Up close and personal in Uganda

I’ve always been rather squeamish, particularly about anything to do with eyes and have always hated hospitals. So working for an eye health NGO was maybe not the most obvious career choice. And to do it twice verges on the really quite strange.

But having decided to go back to Sightsavers, there would come the time when I actually needed to look at the business end of what the organisation actually does. After all, there’s only so many capacity building workshops you can attend without starting to behave rather oddly.

So there I was in deepest rural Uganda in a local clinic where there was a trachoma camp run by Sightsavers partners. It’s had been a while since I had been out in an African village but it all came rushing back. The stillness of midday under the glaring sun, with all activity slowed to a crawl. The patience of the people in the clinic , most of whom were clearly in pain but sitting quietly and making no complaint. Feeling terribly self conscious about being the rich westerner in a very poor place while the locals seemingly accept your (unexplained) presence without curiosity.

I was there to see trichiasis surgeries. I don’t know of any diseases which are innocuous but trachoma is truly horrible. It’s a an infection spread by flies which causes intense irritation of the eyes and turns the eyelashes inwards so they scratch the cornea. Untreated, this is a slow and agonizing way to go blind. Trachoma is a disease of poverty. You didn’t need to be told that the district we were in was an endemic area, the poverty stared you in the face.

The surgeries took place in a very basic facility. Outside the small room where the operations took place, a maternity clinic was in progress and the operations took place to a background of babies crying. No one else made much noise at all, least of all the patients who endured in complete silence. I was slightly taken aback to learn that there wasn’t a doctor in sight, the surgeries were being performed by students from a training centre for ophthalmic clinical officers (OCOs), paramedics essentially. Supervised by an experienced OCO. Uganda in common with much of Africa has very few qualified ophthalmologists and those that do exist mostly work in the capital in private practice.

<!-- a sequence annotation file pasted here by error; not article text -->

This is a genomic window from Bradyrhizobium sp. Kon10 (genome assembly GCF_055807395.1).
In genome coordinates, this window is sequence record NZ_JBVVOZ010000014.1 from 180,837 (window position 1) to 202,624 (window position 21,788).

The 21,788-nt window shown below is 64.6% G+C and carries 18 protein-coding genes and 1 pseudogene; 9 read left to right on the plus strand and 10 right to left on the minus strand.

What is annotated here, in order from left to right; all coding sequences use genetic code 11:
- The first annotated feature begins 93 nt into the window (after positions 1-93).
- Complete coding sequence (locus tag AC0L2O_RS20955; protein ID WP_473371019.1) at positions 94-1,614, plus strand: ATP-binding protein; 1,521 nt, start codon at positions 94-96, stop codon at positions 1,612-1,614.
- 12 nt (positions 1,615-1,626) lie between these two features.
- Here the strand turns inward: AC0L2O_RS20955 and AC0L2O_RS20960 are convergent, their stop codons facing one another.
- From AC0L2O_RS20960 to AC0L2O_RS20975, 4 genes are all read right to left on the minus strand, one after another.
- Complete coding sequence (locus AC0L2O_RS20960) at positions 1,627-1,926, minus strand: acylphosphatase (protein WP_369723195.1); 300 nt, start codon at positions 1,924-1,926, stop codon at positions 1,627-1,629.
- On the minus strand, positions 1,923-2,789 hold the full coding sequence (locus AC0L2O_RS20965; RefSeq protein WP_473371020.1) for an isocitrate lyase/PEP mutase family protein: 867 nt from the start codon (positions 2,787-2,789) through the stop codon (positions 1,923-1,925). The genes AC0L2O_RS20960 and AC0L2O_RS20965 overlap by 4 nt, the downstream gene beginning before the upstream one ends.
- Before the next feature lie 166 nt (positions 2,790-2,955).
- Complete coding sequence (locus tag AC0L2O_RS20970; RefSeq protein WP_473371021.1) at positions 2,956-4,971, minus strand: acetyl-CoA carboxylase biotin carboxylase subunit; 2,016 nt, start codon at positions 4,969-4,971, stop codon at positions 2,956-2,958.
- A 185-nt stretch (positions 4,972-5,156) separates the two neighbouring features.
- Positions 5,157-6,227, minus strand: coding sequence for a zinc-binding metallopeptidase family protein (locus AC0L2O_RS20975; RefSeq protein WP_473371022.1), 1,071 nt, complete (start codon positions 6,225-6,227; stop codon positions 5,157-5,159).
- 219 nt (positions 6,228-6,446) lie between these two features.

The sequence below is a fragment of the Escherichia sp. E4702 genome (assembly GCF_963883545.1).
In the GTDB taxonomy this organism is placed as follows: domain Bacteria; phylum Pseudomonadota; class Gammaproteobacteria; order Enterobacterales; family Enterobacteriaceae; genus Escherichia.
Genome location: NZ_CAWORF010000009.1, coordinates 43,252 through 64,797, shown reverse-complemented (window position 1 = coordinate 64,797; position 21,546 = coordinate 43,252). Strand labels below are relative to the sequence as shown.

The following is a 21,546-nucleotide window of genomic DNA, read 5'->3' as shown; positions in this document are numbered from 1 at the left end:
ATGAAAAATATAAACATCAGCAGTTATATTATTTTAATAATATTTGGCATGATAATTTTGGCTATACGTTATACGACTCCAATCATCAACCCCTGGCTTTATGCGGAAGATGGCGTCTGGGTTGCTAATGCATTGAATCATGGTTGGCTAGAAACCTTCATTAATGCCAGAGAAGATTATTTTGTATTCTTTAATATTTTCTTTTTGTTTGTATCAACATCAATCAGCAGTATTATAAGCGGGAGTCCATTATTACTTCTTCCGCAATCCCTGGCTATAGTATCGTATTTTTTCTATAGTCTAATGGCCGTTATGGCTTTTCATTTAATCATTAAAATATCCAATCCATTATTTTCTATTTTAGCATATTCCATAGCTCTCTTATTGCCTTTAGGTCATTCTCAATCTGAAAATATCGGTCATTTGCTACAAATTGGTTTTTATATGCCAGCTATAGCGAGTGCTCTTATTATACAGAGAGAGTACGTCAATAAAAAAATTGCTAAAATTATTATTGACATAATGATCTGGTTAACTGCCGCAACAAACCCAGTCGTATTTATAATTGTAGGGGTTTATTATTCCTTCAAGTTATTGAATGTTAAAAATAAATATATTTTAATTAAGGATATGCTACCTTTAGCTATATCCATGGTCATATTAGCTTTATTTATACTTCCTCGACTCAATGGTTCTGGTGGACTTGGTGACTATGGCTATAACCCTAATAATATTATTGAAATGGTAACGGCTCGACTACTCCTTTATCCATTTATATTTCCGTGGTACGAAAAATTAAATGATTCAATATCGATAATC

Despite this, the surgeries were conducted swiftly and skilfully. The result is to correct the ingrowing eyelashes and antibiotics then treat the infection. The relief for the patients must have been profound.

I had very mixed feelings from this experience. One was something akin to pride, or at least affirmation. In our business, we all tend to make big claims about the causes we work for. After all it is our job to sell the work to donors. We have to simplify the complicated reality of our issues, turning messy real life into soundbites. There’s always the temptation to play up the role of our own agencies in situations where there are many actors. I don’t think any of us ever deliberately tells untruths but there is always the worry that we can misrepresent what is actually going on.

So it’s reassuring frankly when you see the reality on the ground support the marketing message. The fight against trachoma isn’t actually that complicated, here’s a horrible disease that we can genuinely eradicate in the next few years. We are making real inroads and thus transforming the lives of very large numbers of poor people at very low cost (the surgery I witnessed cost about £8, the T shirts I bought at the airport for my daughters cost more).

And while many organisations are working together to do this, my own charity is truly playing an instrumental leadership role. That is inspiring, actually, even for a hardened old cynic like me.

But, and there’s always a but. About half of the people at the clinic didn’t have trachoma but had other eye complaints, mostly which could be treated very simply. But the camp didn’t have the necessary drugs because the project budget only covered trachoma drugs. Many people have been turning up at camps like this with cataract blindness, which can be reversed with a simply, cheap (£30 or so) operation. There isn’t the money to do that either. So it was affirming to see the people who were being helped but deeply distressing to see those being turned away.

Well that’s the point of people like me, I guess. Or if there is any point to what we do, it must be this. There’s lots of unmet need here. We just need to get off our arses and raise more money. A lot more money. And quickly.

Oh, you didn’t think I was going to end without saying this; you can help too. Go here and you can make a difference to this issue now. And we won’t even make you post a stupid picture of yourself without makeup.


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